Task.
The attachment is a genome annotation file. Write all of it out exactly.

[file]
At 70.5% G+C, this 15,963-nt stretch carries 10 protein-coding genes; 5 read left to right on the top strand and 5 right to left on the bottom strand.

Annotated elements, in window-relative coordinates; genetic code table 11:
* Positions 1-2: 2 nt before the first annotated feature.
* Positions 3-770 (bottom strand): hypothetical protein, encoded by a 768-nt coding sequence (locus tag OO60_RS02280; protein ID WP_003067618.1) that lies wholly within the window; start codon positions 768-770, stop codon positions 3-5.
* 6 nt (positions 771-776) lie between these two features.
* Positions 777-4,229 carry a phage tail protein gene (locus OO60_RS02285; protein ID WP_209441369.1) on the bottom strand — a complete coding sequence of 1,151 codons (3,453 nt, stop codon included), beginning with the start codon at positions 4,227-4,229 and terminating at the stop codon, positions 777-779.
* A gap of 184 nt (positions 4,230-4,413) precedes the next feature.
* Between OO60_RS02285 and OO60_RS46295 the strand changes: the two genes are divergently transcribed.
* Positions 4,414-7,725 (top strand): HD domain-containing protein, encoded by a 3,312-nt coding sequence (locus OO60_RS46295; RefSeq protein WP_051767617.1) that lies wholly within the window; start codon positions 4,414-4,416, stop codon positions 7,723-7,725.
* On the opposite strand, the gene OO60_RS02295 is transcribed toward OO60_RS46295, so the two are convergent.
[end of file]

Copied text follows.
At 70.5% G+C, this 15,963-nt stretch carries 10 protein-coding genes; 5 read left to right on the top strand and 5 right to left on the bottom strand.

Annotated elements, in window-relative coordinates; genetic code table 11:
* Positions 1-2: 2 nt before the first annotated feature.
* Positions 3-770 (bottom strand): hypothetical protein, encoded by a 768-nt coding sequence (locus tag OO60_RS02280; protein ID WP_003067618.1) that lies wholly within the window; start codon positions 768-770, stop codon positions 3-5.
* 6 nt (positions 771-776) lie between these two features.
* Positions 777-4,229 carry a phage tail protein gene (locus OO60_RS02285; protein ID WP_209441369.1) on the bottom strand — a complete coding sequence of 1,151 codons (3,453 nt, stop codon included), beginning with the start codon at positions 4,227-4,229 and terminating at the stop codon, positions 777-779.
* A gap of 184 nt (positions 4,230-4,413) precedes the next feature.
* Between OO60_RS02285 and OO60_RS46295 the strand changes: the two genes are divergently transcribed.
* Positions 4,414-7,725 (top strand): HD domain-containing protein, encoded by a 3,312-nt coding sequence (locus OO60_RS46295; RefSeq protein WP_051767617.1) that lies wholly within the window; start codon positions 4,414-4,416, stop codon positions 7,723-7,725.
* On the opposite strand, the gene OO60_RS02295 is transcribed toward OO60_RS46295, so the two are convergent.